Skip to Content

Visit to Soil Biotechnology Plant at ACCEPT society

up
104 users have liked.
11 Sep 2011 10:00
Asia/Calcutta
Water

SBT is a natural wastewater system with significant advantages over conventional approaches to wastewater treatment. More information about SBT at: http://www.youtube.com/watch?v=dKWVtZ81mY0

We are planning to go on Sunday, September 11th. We will meet  at the intersection of Hennur Main Road and Outer Ring Road at 10:00am. See below for details. We will be back at Hennur Main road around xxxx. Please let me know if you are coming (with a contact no). The visit is likely to be more fruitful if you view this video on the project beforehand: http://www.youtube.com/watch?v=p4vU5XluqOw

Directions:

ACCEPT Society where the wastewater treatment plant is located, is about 7 kms away from the intersection of Outer Ring Road/Hennur Cross intersection. A map of the route may be accessed at: http://bit.ly/fzq2Fu

What we will do is meet close to the Outer Ring Road/ Hennur Cross intersection and carpool together from there. If you are coming on Outer Ring Road take the turn at the intersection onto Hennur Main road going *away* from the city (ie if you are coming from Hebbal side turn left, if you are coming from Ramamurthy Nagar side, turn right). Hennur Cross intersection is not well-signposted, you can use the following information to find it on Outer Ring Road: there is heavy flyover construction work going on here, and one of the buildings at the intersection is an education group called "Florence and Florida Group of Instiutions". There is also a tall dome and spire of a mosque visible close to the intersection.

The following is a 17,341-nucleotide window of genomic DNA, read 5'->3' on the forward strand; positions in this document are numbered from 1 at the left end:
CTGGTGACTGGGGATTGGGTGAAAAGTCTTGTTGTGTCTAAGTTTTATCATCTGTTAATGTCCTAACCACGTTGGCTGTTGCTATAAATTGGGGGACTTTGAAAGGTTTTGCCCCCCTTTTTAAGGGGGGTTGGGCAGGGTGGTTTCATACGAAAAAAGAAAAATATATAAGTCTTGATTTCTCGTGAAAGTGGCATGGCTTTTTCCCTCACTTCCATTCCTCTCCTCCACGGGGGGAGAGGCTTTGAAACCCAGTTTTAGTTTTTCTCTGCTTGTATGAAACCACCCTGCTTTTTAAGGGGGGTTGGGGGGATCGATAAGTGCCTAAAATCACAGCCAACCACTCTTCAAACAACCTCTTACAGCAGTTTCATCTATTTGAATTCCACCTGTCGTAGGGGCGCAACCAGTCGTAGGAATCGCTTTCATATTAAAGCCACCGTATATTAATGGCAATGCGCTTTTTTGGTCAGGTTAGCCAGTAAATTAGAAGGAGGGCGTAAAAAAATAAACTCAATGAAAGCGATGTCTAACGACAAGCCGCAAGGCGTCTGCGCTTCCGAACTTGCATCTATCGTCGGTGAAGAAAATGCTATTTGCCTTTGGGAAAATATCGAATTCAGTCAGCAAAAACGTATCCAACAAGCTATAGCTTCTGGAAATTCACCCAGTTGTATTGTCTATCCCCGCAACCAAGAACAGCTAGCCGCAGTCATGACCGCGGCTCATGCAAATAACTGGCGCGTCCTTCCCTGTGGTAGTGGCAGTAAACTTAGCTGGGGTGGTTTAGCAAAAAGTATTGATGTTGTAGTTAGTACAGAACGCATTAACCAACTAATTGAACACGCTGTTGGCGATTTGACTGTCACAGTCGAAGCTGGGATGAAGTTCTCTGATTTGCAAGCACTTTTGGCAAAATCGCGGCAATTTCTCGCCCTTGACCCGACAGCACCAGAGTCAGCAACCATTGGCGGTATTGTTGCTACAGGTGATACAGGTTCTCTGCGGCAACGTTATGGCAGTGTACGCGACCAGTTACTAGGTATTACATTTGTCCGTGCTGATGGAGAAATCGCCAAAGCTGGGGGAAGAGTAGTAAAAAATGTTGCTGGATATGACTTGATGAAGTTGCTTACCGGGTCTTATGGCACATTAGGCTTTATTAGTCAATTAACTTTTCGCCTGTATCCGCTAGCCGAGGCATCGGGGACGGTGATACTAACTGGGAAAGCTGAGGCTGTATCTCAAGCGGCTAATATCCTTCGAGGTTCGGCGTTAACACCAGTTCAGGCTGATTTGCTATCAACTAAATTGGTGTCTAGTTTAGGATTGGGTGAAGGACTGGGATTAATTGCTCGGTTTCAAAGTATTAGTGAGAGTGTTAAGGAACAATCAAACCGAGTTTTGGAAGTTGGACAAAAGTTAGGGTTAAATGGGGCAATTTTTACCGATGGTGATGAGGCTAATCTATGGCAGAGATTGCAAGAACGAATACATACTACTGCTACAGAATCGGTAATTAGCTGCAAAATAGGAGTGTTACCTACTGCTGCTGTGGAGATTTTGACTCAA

We will meet on the side of the Hennur Main road, a couple of hundred feet away from the intersection.

We will start from there together to ACCEPT Society at 10:00 am. Please be on time, else we will start and you will need find your own way to the location.

If you want to or need to use public transportation, you can take it to the Hennur Cross intersection and get a lift from us from there to ACCEPT Society and back.